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Seventh Circuit: Bankruptcy Code’s Definition of ‘Intellectual Property’ Does Not Include Trademarks


October 8, 2012

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9 minutes


Much has been written over the past 20-plus years, in court decisions and scholarly articles, about the omission of “trademarks” from the Bankruptcy Code’s definition of “intellectual property.” As a result of this omission, trademark licensees have not received the benefit of the Bankruptcy Code’s § 365(n), which protects intellectual property licensees when their licensors file for bankruptcy. However, a recent decision by the Seventh Circuit provided a trademark licensee with protection when its licensor filed for bankruptcy and rejected the trademark license.

Section 365(n) was added to the Bankruptcy Code in 1988, in response to the Fourth Circuit’s decision in Lubrizol Enterprises, Inc. v. Richmond Metal Finishers, Inc., 756 F.2d 1043 (4th Cir. 1985). In Lubrizol, the Fourth Circuit held that when an intellectual property license is rejected in bankruptcy, the licensee loses the ability to use any licensed copyrights, trademarks and patents.

Enactment of § 365(n)
To address its concern that Lubrizol might inhibit the licensing of technology and other intellectual property, Congress enacted § 365(n) to provide licensees of intellectual property protection analogous to that provided to lessees of real property by § 365(h). That is, because of § 365(n), licensees of intellectual property have rights to continue using that intellectual property even after a bankrupt licensor rejects the license agreement (just as under § 365(h) a tenant can continue in possession of real property even after a bankrupt landlord rejects the tenant’s lease). Trademarks, however, are not included in the Bankruptcy Code’s definition of “intellectual property.” Consequently, licensees of trademarks have not enjoyed the protection of § 365(n).

In Sunbeam Products, Inc. v. Chicago American Manufacturing, LLC, __F.3d __, 103 USPQ2d 1421, 2012 WL 2687939 (7th Cir. July 9, 2012), the United States Court of Appeal for the Seventh Circuit held that a trademark licensee can continue to use the licensed trademarks of the bankrupt debtor/licensor, even when the bankruptcy trustee rejects the trademark license, and even though Bankruptcy Code § 365(n) does not provide the trademark licensee with the right to continue to use the debtor/ licensor’s trademarks.

The Sunbeam case began in 2008 when Lakewood Engineering & Manufacturing Co. (Lakewood) contracted with Chicago American Manufacturing (CAM) to manufacturer box fans for Lakewood, as the latter had been unable to profitably manufacture and sell box fans itself. In conjunction
with CAM’s manufacture of the box fans, the contract licensed CAM to use Lakewood’s applicable patents and mark the completed boxfans with Lakewood’s trademarks.

Although the box fans were to be manufactured for and on behalf of Lakewood and its customers, CAM negotiated for the right to sell any excess inventory of the box fans for CAM’s own account in the event that Lakewood was unable to purchase the entire amount of the initial production run (1.2 million box fans). The excess inventory was to be sold by CAM under the patent and trademark licenses granted by Lakewood in the manufacturing contract.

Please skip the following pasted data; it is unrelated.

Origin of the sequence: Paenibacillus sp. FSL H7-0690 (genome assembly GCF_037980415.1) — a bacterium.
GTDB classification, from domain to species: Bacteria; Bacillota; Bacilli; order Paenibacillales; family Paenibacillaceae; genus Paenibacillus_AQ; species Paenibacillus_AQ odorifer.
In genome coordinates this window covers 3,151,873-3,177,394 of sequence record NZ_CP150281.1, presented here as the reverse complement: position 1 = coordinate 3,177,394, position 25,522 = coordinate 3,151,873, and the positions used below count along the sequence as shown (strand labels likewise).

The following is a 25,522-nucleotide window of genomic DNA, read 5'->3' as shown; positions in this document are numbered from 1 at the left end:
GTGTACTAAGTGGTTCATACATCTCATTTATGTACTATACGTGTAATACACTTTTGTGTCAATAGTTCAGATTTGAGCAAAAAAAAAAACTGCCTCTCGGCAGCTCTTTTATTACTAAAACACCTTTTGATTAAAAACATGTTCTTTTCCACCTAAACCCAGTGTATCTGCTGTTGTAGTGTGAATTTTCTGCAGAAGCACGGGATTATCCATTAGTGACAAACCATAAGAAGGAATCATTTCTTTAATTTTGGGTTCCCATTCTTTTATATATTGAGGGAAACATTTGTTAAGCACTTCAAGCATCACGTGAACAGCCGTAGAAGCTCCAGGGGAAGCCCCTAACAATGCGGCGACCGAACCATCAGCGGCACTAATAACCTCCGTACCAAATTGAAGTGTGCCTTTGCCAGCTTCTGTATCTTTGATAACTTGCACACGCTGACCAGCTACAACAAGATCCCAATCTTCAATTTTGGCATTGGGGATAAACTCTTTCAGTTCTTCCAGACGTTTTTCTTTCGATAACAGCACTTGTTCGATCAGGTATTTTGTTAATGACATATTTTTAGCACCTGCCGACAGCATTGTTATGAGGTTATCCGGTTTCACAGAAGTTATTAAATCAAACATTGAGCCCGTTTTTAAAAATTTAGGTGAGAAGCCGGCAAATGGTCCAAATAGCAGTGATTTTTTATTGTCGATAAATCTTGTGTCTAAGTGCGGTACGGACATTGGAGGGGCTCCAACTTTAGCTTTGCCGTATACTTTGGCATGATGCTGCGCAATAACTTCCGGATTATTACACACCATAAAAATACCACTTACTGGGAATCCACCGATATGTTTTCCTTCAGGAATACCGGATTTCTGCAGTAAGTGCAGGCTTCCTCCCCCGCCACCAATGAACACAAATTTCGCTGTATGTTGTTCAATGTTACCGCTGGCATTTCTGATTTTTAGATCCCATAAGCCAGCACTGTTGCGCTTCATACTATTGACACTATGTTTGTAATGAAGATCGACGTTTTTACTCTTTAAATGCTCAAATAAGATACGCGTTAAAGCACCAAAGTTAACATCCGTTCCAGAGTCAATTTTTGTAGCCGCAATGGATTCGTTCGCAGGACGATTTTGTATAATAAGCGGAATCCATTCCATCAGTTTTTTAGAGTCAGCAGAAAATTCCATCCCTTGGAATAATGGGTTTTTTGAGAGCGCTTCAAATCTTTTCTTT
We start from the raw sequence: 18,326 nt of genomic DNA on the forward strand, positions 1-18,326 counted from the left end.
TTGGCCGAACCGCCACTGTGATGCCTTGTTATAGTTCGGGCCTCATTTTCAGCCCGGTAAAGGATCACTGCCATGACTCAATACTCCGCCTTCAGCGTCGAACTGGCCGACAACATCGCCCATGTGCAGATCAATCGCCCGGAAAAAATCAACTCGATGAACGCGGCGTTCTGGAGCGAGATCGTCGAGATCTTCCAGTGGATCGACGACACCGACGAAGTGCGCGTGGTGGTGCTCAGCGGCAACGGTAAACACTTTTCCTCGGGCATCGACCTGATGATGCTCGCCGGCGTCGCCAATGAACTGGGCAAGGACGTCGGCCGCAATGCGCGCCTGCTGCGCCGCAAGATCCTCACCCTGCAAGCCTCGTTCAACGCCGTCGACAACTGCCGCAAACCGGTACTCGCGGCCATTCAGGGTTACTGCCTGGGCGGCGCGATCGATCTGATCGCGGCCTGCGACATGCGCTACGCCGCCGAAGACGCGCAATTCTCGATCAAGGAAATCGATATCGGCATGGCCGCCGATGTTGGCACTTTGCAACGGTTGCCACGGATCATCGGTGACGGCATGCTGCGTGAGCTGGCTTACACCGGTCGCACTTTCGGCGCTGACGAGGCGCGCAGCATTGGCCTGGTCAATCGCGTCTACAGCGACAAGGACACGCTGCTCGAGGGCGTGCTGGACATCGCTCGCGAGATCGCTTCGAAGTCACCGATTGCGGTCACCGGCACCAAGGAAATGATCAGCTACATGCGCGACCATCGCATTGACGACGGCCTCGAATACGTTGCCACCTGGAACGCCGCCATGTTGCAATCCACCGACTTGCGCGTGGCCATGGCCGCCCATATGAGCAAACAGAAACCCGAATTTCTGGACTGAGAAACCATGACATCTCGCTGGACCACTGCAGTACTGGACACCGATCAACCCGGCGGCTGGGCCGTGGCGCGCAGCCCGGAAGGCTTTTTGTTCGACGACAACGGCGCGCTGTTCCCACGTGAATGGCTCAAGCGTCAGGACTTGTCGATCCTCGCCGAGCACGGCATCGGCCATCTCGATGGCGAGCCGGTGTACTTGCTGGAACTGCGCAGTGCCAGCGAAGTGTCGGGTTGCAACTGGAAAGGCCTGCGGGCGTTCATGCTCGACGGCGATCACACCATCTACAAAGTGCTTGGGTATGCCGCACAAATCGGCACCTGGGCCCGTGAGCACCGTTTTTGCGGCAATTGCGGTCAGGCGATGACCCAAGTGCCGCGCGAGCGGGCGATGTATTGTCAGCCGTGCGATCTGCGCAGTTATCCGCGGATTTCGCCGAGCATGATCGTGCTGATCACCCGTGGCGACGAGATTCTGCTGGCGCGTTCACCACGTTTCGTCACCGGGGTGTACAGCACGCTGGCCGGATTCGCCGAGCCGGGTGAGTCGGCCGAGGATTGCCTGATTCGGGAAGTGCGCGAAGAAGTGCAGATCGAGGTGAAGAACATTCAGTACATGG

Just a few months after the contract was signed, a number of Lakewood’s creditors filed an involuntary bankruptcy petition against it. The bankruptcy court appointed a trustee who decided to sell Lakewood’s business, including the patents and trademarks that had been licensed to CAM, to Sunbeam Products, Inc. (operating as Jarden Consumer Solutions). Sunbeam did not wish to acquire the Lakewood-branded box fans CAM had in inventory, nor did it want CAM to sell those box fans in competition with Sunbeam’s own products. Therefore, the trustee rejected the executory portion of Lakewood’s manufacturing contract with CAM under Bankruptcy Code § 365(a). When CAM continued to make and sell the Lakewood-branded box fans, Sunbeam brought suit in the bankruptcy court to stop CAM from doing so.

Bankruptcy Court Decision
Bankruptcy Judge Pamela Hollis held a trial and decided that CAM was permitted to continue using the Lakewood trademarks to make and sell as many box fans as Lakewood estimated it would have needed for the entire initial production run. Acknowledging that the Bankruptcy Code is silent on whether rejection of an intellectual property license under § 365(a) ends the licensee’s right to use the licensed trademarks, the bankruptcy court nevertheless reached this conclusion on equitable grounds because CAM had invested substantial resources in gearing up to manufacture the Lakewood-branded box fans. In re Lakewood Engineering & Manufacturing Co., 459 B.R. 306, 333–38 (Bankr.N.D.Ill.2011).
Sunbeam appealed the bankruptcy judge’s decision directly to the Seventh Circuit.

Seventh Circuit Decision
The Seventh Circuit began its analysis of the case by reviewing the Fourth Circuit’s Lubrizol decision and the subsequent addition of § 365(n) to the Bankruptcy Code. And, like other courts that have considered the issue, it concluded that § 365(n) does not affect trademarks one way or the other. The Seventh Circuit noted that no other court of appeals has agreed with the Lubrizol decision, or for that matter, has disagreed with it, and the only other appellate case in which the issue arose was decided on other grounds.

Lubrizol Was Wrong
Continuing its analysis, the Seventh Circuit found that the bankruptcy judge’s decision to permit CAM to continue to use the licensed Lakewood trademarks on equitable grounds was untenable because of the inherently subjective nature of such an equitable standard. Nevertheless, the Seventh Circuit agreed with Judge Hollis’ ultimate decision in view of its reading of Bankruptcy Code § 365(g), which specifies the consequences of a rejection under §365(a).